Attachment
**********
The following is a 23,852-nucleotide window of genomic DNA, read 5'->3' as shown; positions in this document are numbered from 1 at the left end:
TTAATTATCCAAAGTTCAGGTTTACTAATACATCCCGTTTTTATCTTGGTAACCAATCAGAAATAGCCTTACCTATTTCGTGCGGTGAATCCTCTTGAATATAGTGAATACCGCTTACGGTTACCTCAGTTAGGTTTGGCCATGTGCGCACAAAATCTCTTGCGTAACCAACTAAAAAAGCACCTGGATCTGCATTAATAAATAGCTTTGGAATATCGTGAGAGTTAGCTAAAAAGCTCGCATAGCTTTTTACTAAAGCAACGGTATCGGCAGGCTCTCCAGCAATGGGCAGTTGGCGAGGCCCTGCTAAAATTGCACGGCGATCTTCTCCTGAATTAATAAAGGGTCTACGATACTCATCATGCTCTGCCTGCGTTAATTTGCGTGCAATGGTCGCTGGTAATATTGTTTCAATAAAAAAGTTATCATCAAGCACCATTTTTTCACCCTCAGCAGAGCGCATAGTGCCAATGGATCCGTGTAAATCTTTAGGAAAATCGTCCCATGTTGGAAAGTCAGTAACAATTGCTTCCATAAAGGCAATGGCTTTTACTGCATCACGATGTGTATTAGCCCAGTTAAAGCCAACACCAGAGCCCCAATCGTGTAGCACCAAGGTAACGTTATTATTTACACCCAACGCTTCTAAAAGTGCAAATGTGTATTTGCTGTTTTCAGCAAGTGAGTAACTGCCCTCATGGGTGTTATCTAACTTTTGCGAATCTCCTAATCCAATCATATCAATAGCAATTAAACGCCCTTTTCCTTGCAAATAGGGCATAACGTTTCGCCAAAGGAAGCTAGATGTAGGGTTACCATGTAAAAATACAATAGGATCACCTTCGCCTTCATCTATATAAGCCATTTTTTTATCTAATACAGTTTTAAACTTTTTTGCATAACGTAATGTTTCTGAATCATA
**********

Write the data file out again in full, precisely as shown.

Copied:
The following is a 23,852-nucleotide window of genomic DNA, read 5'->3' as shown; positions in this document are numbered from 1 at the left end:
TTAATTATCCAAAGTTCAGGTTTACTAATACATCCCGTTTTTATCTTGGTAACCAATCAGAAATAGCCTTACCTATTTCGTGCGGTGAATCCTCTTGAATATAGTGAATACCGCTTACGGTTACCTCAGTTAGGTTTGGCCATGTGCGCACAAAATCTCTTGCGTAACCAACTAAAAAAGCACCTGGATCTGCATTAATAAATAGCTTTGGAATATCGTGAGAGTTAGCTAAAAAGCTCGCATAGCTTTTTACTAAAGCAACGGTATCGGCAGGCTCTCCAGCAATGGGCAGTTGGCGAGGCCCTGCTAAAATTGCACGGCGATCTTCTCCTGAATTAATAAAGGGTCTACGATACTCATCATGCTCTGCCTGCGTTAATTTGCGTGCAATGGTCGCTGGTAATATTGTTTCAATAAAAAAGTTATCATCAAGCACCATTTTTTCACCCTCAGCAGAGCGCATAGTGCCAATGGATCCGTGTAAATCTTTAGGAAAATCGTCCCATGTTGGAAAGTCAGTAACAATTGCTTCCATAAAGGCAATGGCTTTTACTGCATCACGATGTGTATTAGCCCAGTTAAAGCCAACACCAGAGCCCCAATCGTGTAGCACCAAGGTAACGTTATTATTTACACCCAACGCTTCTAAAAGTGCAAATGTGTATTTGCTGTTTTCAGCAAGTGAGTAACTGCCCTCATGGGTGTTATCTAACTTTTGCGAATCTCCTAATCCAATCATATCAATAGCAATTAAACGCCCTTTTCCTTGCAAATAGGGCATAACGTTTCGCCAAAGGAAGCTAGATGTAGGGTTACCATGTAAAAATACAATAGGATCACCTTCGCCTTCATCTATATAAGCCATTTTTTTATCTAATACAGTTTTAAACTTTTTTGCATAACGTAATGTTTCTGAATCATA